Thanks to my latest aquatic shenanigans, I spent a week playing with a Nexus One. Here are my impressions. If I make any comparisons that lack context, assume they are drawn in relation to the iPhone.
The Nexus One has a substantial, polished feel. It's not exactly sexy in the ways the iPhone is, but it certainly doesn't feel like a cheap imitation. The specifications are pretty substantial, too. Given the superior hardware, it's understandable that battery life is inferior. Who knows about either phone's long-term battery performance. If the lithium-ion gods frown on you after a few months, you'll be forking over $79 with Apple and only $25 with Google.
I found the UI to be the biggest barrier for me. I disliked the Nexus One's pentavirate of buttons before I had even turned it on. 'Back' and 'Search' are given permanent hardware real estate despite their limited applicability – many (if not most) apps have no use for them. 'Home' is present, but given a middle position with no tactile means of locating it – it's hard to switch apps in the dark.
And then there's the 'Menu' button – this is where the biggest problems lie. I'm an engineer, but I have a degree in Informatics – I have enough interface design and usability knowledge to cause trouble. Here's what I see in the 'Menu' button: the iPhone makes good use of affordances; Android does not. What do I mean?
An affordance is an aspect of an object that makes it obvious how the object is to be used. […] Affordances must be visible to aid interpretation.1
The 'Menu' button doesn't make its functions obvious. If you press it, a menu comes up; if you hold it down, the on-screen keyboard appears. Both functions could be loosely associated with the button's graphic, but one would never guess them by simply looking at the button. This is minor, though; one can figure this functionality out quickly, and once it's known, that's that. What is bad is the precedent that this button sets for applications.
The Android developer guide prefaces its section on Menu Design Guidelines with this assertion:
A menu holds a set of commands (user actions) that are normally hidden, and are accessible by a button, key, or gesture.
By convention, every Android interface has broken affordances. Apps are asked to obscure large portions of functionality in a hidden menu. Contrast this with Apple's in-depth iPhone Human Interface Guidelines:
Presenting choices to the user […] allows them to concentrate on accomplishing tasks with your application, instead of remembering how to operate it.
People tout simplicity as being the aspect of Apple's design that makes it superior. What they're trying to articulate is that the consistent application of good affordances allows users to approach every interface with knowledge about how to use it. The UI is not only simple – it's understood. Apple's defaults are a shared set of visible controls – (almost) everything that can be done is displayed using a common language. Android causes apps to fragment the user's knowledge — you have to individually discover and then remember exactly what can be done by every app because much of the functionality is invisible.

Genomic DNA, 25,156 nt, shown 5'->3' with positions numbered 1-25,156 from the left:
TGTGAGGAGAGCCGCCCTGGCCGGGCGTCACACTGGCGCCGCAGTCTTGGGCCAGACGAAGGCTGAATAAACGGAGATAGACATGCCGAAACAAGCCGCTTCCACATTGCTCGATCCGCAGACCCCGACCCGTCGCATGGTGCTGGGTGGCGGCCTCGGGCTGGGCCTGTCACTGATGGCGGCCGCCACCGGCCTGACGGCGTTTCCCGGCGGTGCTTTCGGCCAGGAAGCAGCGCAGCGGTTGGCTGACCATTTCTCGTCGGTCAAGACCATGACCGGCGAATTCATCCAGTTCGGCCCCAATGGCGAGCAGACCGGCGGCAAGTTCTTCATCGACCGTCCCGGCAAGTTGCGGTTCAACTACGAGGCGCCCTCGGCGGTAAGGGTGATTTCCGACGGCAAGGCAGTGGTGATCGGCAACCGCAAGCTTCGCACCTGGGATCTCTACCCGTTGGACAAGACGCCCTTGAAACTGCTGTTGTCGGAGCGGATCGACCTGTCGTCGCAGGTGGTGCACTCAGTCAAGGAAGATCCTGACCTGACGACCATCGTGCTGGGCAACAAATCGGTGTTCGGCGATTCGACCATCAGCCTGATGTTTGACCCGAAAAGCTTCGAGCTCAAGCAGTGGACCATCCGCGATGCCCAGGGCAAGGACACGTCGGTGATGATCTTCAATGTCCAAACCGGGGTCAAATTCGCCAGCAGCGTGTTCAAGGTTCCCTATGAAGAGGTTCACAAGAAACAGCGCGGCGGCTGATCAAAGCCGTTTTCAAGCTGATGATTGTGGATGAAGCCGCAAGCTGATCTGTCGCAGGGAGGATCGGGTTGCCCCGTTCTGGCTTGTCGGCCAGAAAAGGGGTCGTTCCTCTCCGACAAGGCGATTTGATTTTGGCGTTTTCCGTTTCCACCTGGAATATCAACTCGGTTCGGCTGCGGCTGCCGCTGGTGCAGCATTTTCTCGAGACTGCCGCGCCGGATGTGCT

I've spent a bit of time talking about what I perceive to be the biggest weakness in the Android platform. This section is much friendlier towards Android.
Android is a platform for hackers. It's open source, and can be hacked using any JVM language on any development platform. The iPhone requires you to purchase an expensive Apple computer, use only the approved tools/languages , and pay $99/year to be part of the developer program. Android phones also come unlocked – that is, you can use them with any network.
I've heard it suggested that Apple's closed platform will lead to better quality and a tighter control on the market. These sound like great things for Apple. As consumers, we don't necessarily want Apple to have control, and we don't want to be hogtied to AT&T – we want competition to force continued innovation.
There are copious blog posts discussing the negative ramifications of Apple's closed platform. If you've read none of them, Tinkerer's Sunset and the post of Alex Payne's that inspired it (or at the very least inspired the title) are good start. I don't have much to add here. Limiting developers' tools or languages stifles innovation. The inverted version is what attracts me to Android: granting freedom to developers promotes innovation.
The Nexus One hardware and the openness of the Android platform outweigh any UI advantage held by the iPhone. As this assertion comes from a guy who spends upwards of 8 hours a day inside emacs or a Linux terminal, it should be taken with a few grains of salt. When my contract with AT&T is up, however, I'll be looking to the Android market for my next phone. And I'd love to get ahold of an Android tablet.